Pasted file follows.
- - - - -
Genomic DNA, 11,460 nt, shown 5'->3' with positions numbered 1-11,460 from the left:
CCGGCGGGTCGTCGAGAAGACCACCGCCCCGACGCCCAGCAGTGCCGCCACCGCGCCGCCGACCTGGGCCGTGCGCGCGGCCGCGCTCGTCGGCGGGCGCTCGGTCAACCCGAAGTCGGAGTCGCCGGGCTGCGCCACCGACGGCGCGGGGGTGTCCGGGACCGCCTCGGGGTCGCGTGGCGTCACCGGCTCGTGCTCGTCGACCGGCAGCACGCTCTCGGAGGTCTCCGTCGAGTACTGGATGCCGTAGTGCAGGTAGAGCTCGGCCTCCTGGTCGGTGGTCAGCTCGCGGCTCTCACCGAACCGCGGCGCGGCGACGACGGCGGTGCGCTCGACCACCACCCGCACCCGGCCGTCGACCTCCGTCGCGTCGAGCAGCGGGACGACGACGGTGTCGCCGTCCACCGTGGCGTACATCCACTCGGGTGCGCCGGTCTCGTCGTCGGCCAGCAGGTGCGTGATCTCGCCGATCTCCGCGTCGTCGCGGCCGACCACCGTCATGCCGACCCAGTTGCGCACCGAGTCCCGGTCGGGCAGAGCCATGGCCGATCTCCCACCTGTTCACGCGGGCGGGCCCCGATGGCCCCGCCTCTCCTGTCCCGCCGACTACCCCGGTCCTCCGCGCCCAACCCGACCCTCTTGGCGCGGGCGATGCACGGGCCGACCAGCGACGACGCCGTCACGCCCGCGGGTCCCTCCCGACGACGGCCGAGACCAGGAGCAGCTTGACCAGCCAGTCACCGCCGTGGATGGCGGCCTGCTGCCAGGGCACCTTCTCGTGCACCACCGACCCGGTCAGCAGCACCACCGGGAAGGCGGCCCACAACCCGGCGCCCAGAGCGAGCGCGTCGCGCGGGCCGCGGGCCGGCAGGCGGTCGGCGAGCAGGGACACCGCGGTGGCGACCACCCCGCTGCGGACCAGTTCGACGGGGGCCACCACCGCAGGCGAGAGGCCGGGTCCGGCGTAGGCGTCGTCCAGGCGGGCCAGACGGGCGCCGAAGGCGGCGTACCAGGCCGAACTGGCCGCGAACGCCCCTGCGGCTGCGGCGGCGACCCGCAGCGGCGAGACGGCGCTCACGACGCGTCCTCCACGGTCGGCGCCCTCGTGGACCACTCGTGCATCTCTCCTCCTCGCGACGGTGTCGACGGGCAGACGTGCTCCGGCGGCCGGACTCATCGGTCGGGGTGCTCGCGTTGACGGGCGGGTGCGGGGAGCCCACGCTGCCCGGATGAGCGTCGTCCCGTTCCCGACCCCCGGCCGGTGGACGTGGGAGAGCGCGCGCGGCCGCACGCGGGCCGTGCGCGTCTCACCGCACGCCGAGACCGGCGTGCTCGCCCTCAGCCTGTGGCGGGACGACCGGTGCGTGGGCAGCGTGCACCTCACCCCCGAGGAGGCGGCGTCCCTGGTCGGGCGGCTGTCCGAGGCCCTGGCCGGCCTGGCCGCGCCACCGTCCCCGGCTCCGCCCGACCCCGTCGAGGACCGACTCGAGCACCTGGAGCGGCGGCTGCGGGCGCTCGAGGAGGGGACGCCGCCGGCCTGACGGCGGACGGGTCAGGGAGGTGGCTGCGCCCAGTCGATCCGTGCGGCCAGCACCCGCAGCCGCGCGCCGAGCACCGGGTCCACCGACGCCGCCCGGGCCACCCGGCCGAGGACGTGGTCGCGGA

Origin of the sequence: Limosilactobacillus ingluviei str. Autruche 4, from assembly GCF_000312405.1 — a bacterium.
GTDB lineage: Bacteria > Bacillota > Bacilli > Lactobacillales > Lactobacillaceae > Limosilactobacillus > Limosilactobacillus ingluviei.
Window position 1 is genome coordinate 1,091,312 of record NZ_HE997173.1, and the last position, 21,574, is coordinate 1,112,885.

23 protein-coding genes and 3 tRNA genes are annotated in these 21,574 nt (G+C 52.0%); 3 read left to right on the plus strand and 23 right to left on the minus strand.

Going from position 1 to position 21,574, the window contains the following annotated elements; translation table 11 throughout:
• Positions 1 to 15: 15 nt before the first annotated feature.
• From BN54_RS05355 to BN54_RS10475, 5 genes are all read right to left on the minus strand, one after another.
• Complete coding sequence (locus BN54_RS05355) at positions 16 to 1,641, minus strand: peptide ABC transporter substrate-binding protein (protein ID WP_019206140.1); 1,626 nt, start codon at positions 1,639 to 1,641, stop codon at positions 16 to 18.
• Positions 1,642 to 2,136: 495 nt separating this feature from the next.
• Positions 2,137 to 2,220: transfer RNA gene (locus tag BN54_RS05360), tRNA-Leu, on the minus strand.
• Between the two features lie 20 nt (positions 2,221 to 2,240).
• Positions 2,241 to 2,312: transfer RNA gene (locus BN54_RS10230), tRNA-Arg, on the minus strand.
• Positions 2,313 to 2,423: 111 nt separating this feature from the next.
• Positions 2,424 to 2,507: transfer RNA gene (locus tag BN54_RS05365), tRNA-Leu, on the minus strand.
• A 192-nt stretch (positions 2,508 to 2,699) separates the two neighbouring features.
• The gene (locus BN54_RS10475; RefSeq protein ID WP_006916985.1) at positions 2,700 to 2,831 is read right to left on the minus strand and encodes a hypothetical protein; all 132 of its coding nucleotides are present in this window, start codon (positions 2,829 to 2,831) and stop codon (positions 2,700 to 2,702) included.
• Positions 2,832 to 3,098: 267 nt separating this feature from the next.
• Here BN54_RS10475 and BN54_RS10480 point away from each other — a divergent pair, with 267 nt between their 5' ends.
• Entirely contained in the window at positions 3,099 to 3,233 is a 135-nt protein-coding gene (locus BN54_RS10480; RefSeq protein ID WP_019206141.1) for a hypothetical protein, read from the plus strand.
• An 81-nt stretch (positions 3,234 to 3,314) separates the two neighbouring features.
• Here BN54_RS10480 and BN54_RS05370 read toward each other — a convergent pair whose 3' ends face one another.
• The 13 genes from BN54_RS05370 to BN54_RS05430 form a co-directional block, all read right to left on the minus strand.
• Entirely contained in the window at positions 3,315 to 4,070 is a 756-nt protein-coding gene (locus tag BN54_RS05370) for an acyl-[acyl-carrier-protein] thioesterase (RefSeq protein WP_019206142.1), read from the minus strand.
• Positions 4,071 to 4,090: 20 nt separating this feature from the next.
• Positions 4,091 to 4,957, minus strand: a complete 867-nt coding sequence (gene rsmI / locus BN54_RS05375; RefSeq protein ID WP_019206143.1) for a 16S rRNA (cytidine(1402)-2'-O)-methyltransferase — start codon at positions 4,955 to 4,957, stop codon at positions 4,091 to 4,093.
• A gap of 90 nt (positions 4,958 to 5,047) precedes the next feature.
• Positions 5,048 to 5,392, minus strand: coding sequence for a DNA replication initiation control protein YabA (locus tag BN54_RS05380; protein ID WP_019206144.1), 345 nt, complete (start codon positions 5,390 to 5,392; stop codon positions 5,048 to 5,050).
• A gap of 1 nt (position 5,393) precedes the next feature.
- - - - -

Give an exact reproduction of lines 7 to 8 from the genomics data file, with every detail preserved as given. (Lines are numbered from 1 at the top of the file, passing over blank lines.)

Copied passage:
Going from position 1 to position 21,574, the window contains the following annotated elements; translation table 11 throughout:
• Positions 1 to 15: 15 nt before the first annotated feature.